If you’ve spent much time enduring the hassles, filth and indignities of LAX, Dulles and JFK, Singapore’s Changi airport is a revelation. As former prime minister Lee Kuan Yew decreed, you get from the gate to a taxi in 15 minutes. The men’s room is sleek and immaculate, and even asks you to rate your experience (and thus the attendant) via a handy touchscreen ranking as you leave.
As close readers of this column will have noticed, I’ve been a gushing fan of Singapore’s public policy achievements since I began looking at them a few years back. Singapore spends 4 percent of gross domestic product on health care vs. America’s 17 percent, yet it delivers equal or better health outcomes. It’s at the top of global school rankings because (unlike us) it routinely recruits exemplary students into the teaching profession. Yes, I know, Singapore still denies press and assembly freedoms we take for granted, and has awful anti-gay laws on the books (which I’m told go unenforced). But a few days spent talking with officials, businesspeople, students and government critics in the city-state that now boasts one of the world’s highest per capita incomes have deepened my admiration for Singapore’s accomplishments. I also came away convinced that last year’s watershed elections — in which the ruling People’s Action Party won just 60 percent of the popular vote and lost a group constituency (and three cabinet ministers) for the first time since independence in 1965 — mean a more democratic political era is unfolding.
A senior fellow at the Center for American Progress and the host of the new podcast “This...Is Interesting,” Miller writes a weekly column for The Post.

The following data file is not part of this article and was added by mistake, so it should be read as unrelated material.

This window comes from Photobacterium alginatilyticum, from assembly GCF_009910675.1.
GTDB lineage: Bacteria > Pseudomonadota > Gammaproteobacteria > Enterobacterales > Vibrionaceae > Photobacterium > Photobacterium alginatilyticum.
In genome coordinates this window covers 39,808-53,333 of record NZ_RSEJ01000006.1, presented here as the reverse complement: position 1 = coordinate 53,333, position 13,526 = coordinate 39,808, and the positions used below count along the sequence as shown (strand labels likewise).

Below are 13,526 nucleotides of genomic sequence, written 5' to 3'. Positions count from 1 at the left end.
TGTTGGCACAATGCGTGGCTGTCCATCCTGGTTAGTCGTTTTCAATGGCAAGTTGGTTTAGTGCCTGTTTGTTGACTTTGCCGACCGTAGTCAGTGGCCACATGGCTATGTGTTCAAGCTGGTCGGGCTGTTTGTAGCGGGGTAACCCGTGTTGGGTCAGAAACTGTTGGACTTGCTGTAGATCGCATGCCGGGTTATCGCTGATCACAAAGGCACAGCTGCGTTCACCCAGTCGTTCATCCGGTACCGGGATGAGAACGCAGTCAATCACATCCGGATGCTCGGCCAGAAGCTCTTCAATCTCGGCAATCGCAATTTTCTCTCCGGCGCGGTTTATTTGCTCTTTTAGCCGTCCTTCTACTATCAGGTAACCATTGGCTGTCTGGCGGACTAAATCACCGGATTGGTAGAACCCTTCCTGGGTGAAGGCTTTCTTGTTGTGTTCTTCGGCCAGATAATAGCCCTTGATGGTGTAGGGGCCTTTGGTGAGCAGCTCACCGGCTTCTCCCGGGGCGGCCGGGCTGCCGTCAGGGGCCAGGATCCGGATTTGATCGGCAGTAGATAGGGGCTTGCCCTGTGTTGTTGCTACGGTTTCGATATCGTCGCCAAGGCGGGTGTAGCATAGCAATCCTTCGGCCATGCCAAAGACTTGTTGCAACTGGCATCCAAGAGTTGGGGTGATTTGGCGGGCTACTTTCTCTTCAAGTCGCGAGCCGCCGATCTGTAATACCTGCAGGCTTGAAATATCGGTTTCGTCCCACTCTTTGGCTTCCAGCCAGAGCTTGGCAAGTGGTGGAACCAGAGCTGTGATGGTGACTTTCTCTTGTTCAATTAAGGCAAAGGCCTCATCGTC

Start with what Singapore has delivered for its 5 million people. The place is a policy wonk’s paradise. Thanks to what may be a historically unique blend of dedicated, highly educated technocrats and the “luxury” of decades of one-party rule, the government has always taken the long view. Pragmatic problem-solving is its creed. Benevolent dictatorship never looked so good.
Beyond world-beating health care and education systems, some highlights:
* Development. Back when most developing countries shunned multinationals as evil exploiters, Singapore smartly embraced global firms as indispensable sources of training, technology and jobs. As a result, Singapore grew in real terms by a stunning 8 percent a year on average between 1965 and 2010, and has become a site of choice for top firms serving Asian markets. Even Uncle Sam now tries to emulate Singapore’s savvy in courting foreign direct investment. The state’s latest economic strategy document, crafted with input from stakeholders across the island, reads more like a strategy consultant’s analysis than the usual blue-ribbon mush. “We’re like a company,” says Philip Yeo, who ran the globally admired Economic Development Board for years before launching a new agency that’s an innovative cross between the National Science Foundation and a venture capital firm. “We have a plan.”
* Clean talent. Singapore’s government has always been clean and exceptional. The tone was set early on by Lee, who flew commercial to international meetings and was repulsed by African leaders who came in on private jets while their people starved. Lee ruthlessly punished officials who tried to use their post to line their pockets, insisting that the rule of law meant just that. Top students are offered full rides to places such as Oxford, MIT and Stanford, and then “bonded” to do, say, six years of government service thereafter. Twenty years ago this culture was bolstered by the introduction of the world’s highest public-sector salaries, so that government could compete for the best and brightest. I’m talking roughly $2.5 million for the prime minister and $1.3 million for cabinet ministers (with bonuses tied to GDP growth). Pay became an issue in the last election and was recently scaled back for top officials by roughly a third in response. But whatever the right balance, pause and think how smart it is to pay for the talent a country needs to govern — and how differently we’d view, say, Treasury Secretary Tim Geithner’s approach to Wall Street reform if everyone wasn’t expecting him to cash in when he leaves.